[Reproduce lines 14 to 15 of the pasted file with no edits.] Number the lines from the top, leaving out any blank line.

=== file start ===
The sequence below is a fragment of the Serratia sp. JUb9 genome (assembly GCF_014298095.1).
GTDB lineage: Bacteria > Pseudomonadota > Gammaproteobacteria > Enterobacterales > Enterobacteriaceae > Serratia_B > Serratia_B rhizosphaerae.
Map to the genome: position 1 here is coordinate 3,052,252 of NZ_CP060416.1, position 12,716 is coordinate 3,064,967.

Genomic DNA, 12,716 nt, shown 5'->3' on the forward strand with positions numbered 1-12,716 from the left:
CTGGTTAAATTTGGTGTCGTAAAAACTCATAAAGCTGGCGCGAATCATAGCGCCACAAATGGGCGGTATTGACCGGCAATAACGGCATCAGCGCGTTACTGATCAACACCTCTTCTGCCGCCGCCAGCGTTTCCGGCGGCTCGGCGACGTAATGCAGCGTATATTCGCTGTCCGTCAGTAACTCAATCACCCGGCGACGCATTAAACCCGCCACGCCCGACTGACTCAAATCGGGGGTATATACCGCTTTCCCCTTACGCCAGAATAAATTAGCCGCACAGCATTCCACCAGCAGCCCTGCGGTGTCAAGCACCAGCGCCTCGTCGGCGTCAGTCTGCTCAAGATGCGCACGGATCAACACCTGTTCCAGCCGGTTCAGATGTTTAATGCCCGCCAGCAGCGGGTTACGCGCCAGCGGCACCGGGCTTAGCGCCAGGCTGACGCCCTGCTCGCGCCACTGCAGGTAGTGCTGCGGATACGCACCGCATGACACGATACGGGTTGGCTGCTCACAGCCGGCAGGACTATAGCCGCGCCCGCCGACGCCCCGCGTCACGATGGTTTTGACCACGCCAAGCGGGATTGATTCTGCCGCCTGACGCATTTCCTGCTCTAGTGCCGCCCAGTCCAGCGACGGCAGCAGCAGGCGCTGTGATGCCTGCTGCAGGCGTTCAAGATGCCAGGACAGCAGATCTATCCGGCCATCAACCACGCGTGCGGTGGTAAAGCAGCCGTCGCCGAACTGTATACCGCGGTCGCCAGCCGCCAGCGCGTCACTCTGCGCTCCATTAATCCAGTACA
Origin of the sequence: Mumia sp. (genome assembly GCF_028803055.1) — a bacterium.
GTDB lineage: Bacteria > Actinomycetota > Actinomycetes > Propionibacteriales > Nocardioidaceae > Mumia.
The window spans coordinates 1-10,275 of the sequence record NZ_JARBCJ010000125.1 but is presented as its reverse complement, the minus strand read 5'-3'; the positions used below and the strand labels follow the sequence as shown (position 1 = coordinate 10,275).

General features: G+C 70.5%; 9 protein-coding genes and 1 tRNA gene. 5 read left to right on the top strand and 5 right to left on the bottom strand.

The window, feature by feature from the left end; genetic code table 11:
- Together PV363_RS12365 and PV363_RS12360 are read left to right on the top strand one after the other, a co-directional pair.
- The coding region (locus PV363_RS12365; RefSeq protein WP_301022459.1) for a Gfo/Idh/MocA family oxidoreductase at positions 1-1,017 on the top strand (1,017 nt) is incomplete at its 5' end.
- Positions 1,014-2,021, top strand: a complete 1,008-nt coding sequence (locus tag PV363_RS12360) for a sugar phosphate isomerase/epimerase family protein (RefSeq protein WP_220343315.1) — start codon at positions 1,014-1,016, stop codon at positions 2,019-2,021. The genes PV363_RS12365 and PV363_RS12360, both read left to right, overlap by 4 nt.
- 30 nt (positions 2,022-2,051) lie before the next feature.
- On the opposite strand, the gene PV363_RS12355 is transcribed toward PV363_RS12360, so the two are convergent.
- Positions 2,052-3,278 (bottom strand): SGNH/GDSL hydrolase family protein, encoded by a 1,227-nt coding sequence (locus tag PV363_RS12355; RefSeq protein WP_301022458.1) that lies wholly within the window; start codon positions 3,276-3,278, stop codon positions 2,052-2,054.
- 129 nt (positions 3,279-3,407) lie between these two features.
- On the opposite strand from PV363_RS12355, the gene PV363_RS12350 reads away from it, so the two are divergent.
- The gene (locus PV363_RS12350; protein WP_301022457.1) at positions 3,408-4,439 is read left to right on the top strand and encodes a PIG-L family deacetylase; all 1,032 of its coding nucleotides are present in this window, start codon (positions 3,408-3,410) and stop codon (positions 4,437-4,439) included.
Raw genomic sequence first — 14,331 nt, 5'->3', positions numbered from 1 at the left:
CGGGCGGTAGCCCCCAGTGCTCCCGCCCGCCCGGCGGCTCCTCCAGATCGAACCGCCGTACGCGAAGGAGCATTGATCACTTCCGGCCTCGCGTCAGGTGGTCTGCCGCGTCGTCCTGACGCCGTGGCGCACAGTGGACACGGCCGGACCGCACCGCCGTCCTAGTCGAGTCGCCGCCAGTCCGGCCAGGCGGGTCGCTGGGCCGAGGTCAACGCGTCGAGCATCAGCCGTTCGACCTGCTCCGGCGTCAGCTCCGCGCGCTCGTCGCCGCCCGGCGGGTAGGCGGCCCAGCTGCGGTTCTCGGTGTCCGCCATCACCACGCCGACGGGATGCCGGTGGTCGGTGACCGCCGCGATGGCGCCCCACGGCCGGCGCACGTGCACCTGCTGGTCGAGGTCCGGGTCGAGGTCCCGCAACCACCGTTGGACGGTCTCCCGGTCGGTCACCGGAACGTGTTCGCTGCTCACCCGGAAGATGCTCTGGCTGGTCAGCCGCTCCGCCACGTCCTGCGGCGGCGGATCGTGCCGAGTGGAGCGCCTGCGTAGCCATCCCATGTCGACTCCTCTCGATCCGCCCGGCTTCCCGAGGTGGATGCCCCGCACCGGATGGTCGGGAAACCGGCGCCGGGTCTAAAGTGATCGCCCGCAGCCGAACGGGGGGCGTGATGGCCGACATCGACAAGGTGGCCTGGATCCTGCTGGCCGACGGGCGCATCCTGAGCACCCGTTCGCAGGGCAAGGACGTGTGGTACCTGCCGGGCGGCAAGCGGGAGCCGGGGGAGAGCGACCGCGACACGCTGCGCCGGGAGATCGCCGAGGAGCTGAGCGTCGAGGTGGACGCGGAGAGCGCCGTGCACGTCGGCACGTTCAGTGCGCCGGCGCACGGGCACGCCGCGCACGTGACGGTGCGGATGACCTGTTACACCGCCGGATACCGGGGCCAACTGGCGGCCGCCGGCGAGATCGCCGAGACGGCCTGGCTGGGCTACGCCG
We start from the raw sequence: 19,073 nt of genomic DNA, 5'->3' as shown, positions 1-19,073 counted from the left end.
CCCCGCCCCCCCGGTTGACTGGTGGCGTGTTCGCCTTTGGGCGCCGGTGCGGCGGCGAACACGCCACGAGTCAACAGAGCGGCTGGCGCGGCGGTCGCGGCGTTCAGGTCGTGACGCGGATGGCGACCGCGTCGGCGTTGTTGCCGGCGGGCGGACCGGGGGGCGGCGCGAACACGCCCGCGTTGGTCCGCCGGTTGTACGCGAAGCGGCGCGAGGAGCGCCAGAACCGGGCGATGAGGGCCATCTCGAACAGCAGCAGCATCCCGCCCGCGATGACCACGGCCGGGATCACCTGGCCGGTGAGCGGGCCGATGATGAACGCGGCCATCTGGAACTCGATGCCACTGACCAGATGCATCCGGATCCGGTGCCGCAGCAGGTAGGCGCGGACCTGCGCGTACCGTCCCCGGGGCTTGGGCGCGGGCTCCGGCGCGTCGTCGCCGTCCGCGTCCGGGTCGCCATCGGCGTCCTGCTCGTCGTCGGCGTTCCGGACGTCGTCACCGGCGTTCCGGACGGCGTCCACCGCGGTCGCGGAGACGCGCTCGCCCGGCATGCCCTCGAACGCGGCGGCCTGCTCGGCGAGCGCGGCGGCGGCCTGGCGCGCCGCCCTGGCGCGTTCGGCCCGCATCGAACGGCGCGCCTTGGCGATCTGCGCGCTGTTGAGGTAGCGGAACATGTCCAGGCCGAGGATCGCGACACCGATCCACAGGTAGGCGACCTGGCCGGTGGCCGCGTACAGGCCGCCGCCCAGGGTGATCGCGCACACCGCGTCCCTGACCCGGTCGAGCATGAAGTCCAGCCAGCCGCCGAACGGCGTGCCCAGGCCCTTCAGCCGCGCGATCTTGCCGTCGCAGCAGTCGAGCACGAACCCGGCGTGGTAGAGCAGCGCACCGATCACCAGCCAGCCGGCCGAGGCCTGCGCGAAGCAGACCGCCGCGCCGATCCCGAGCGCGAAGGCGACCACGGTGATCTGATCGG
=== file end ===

- 30 nt (positions 2,022-2,051) lie before the next feature.
- On the opposite strand, the gene PV363_RS12355 is transcribed toward PV363_RS12360, so the two are convergent.